Aesthetically the glasses look like standard sporting style glasses. They are a wrap-around design and form a nice seal across my eyebrows. There is a tiny gap between the sides of my face and the lenses, and also a tiny gap between the bottom of the lenses and my cheeks, but overall I felt the glasses provided sufficient coverage around my eyes. This of course will vary with different faces.
The Sawflys are available in small, regular, and large which is a great option considering many similar glasses are a one-size only affair. Each pair of Sawfly glasses is also adjustable. You can grab the arms of the frames and extend them if your head is a little bigger. There are notches in the frame that allow the arms to lock in to one of four lengths. My glasses were a size â€œregularâ€. Even at the smallest setting, I still had a small section of the arms poking past my ears. So perhaps a size small would have served me better. Occasionally the back of the arms might get pushed forward causing the glasses to start sliding off.
Even though they may be a size too big, the arms of the frames grabbed my head securely and even during high impact activities I did not experience the glasses coming loose. I ran sprints and performed various shooting drills with rifle and pistol in different shooting positions. The Sawflys did not slip, fall off, or interfere with my rifle cheek weld. They also worked fine with different styles of hearing protection. Thumbs up as shooting glasses.
Another great feature of the Sawfly are the interchangeable lenses. No need for different pairs of glasses for different scenarios. The Sawfly can pretty much handle them all. The lenses pop right off and installation just requires you to load one corner of the lenses into the frame, and then push the rest of the lens in to place until you hear and feel a snap.
I shot at an outdoor range in the bright Texas sun with the smoke lenses installed. They worked just like a good pair of sunglasses and kept most of the glare out of my eyes. They actually helped keep some of the sweat out of my eyes as well due to the good seal against my eyebrows.
To test the yellow lenses, I wore them when conducting a forced entry search/arrest warrant. The warrant was executed past midnight and required the breaching of a door and clearing a large, dimly lit house. The yellow tint in the glasses gave good contrast in low light and actually made things a little easier to see. The red dot on my rifle looked a little funny through the yellow lenses, but I got used to it quickly.
For a thorough test of the clear lenses, I basically turned all the lights off in my house at night and walked around. High speed, I know. Not much to report here. The lenses are clear. I could see through them. Thumbs up.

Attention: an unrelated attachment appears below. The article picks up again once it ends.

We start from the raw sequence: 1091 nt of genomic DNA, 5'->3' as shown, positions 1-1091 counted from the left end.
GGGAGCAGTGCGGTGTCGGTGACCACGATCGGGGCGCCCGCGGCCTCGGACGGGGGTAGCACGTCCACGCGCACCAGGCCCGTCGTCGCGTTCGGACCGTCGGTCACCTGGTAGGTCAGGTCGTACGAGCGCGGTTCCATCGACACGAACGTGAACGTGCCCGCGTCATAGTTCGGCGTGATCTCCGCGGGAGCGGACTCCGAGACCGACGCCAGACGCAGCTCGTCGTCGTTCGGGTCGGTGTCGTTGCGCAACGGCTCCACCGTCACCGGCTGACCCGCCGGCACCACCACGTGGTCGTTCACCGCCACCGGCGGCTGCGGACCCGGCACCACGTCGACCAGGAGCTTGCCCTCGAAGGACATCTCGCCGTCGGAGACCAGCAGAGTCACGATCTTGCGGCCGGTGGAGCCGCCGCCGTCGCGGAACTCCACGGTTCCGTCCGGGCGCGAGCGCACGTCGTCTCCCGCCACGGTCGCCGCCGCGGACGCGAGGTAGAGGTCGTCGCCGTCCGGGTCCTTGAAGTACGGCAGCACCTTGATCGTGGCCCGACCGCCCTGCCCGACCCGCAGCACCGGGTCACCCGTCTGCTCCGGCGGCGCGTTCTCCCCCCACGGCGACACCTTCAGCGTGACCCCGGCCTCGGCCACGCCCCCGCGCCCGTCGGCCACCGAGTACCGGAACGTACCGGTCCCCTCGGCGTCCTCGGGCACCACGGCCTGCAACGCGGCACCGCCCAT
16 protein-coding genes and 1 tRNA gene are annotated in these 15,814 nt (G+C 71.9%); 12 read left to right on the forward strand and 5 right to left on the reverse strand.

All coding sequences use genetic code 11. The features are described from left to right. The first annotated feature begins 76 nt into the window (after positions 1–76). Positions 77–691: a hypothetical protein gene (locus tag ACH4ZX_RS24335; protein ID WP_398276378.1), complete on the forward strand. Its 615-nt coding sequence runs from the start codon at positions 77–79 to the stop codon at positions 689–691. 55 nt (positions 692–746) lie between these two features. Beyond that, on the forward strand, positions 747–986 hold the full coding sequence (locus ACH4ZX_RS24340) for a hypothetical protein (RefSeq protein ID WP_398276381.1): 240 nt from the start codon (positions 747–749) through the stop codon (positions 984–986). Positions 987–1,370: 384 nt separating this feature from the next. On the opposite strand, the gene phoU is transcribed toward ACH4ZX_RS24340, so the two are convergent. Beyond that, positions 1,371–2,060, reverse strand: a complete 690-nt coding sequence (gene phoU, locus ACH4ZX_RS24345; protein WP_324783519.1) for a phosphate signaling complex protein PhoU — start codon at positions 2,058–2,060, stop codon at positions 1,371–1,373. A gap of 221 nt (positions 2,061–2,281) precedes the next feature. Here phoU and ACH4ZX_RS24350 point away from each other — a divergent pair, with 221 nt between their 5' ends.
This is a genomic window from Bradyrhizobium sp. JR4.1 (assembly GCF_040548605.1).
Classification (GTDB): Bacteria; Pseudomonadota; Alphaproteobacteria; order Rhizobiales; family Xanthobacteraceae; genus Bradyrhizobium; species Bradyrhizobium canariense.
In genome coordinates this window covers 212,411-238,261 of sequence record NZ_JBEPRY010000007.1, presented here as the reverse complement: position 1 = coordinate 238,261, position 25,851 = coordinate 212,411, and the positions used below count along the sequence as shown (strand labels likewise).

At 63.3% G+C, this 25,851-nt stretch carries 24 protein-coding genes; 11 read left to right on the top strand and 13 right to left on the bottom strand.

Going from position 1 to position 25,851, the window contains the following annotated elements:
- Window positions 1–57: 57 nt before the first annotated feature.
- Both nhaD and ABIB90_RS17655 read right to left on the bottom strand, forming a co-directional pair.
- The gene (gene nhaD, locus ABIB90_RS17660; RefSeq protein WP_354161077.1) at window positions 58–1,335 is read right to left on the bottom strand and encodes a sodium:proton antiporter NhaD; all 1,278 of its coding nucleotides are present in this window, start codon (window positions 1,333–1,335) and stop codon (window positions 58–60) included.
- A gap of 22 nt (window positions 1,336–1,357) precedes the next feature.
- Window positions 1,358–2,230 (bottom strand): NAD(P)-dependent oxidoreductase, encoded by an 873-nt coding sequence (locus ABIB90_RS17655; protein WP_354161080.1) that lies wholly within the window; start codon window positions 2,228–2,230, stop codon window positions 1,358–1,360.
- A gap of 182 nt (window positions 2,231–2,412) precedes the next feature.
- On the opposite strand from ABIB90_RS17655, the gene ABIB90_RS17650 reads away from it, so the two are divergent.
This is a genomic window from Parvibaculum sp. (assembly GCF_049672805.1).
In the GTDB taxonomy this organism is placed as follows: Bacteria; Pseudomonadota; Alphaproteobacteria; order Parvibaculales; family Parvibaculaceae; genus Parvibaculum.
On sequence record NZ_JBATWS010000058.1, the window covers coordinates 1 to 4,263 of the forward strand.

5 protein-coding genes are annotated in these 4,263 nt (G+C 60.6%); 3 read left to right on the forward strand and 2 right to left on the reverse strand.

During some of my testing the lenses got knocked around a little bit, but I took pretty good care of them overall. So Iâ€™m not sure how much I tested the â€œscratch resistanceâ€ of these bad boys, but they definitely donâ€™t seem too PRONE to getting scratches any more than other glasses of similar quality.
The only real issue I had with the Sawfly glasses were when I wore them with a Kevlar helmet. I tried them on with a Crye-Precision Airframe and a MICH style helmet. The problem I had was with the shape of the lenses. The angle at the far right and far left of the lens would always get pushed up against the retention straps of the helmet. So when I turned my head in certain directions, the straps of the helmet would push the glasses off my face. Tightening the head strap helped mitigate this problem, but occasionally the glasses would still get pushed away from my face and the tight head strap would just pull the edge of the nose pieces painfully into the bridge of my nose.
That being said, I was very impressed with the fact that no matter what part of the lens I was looking through, I did not notice any visible distortion. With some glasses, I find that when I look through the outer perimeter of the lenses, there is some slight change distortion. This is especially prominent when shooting a rifle in certain positions. No problem with the Sawflys.
Overall I give the Revision Sawfly a thumbs-up. They make a great pair of shooting glasses that offer a good amount of protection from hot brass and shrapnel. They are comfortable, adjustable to different head sizes and available in different sized frames. They also offer a spectrum of colored lenses to suit your preference and application. The price point is also lower than other similar military eye protection. I would like to have a stronger carrying case that offers a little more structure and better stitching, but that’s being really nit-picky. Also the quality of the glasses themselves and the price point that this eye protection is available at outshines the very minor imperfections of the carrying case. I probably would not wear these when running a Kevlar lid, but I may have better luck with a smaller size frame or with a different face.
If you just need some great shooting glasses, Iâ€™d tell you to go get some Revision Sawflys. If you plan on running these with a helmet on, Iâ€™d say try them on first if you can. If you donâ€™t have the helmet issue like I did though, Iâ€™d tell you to buy them!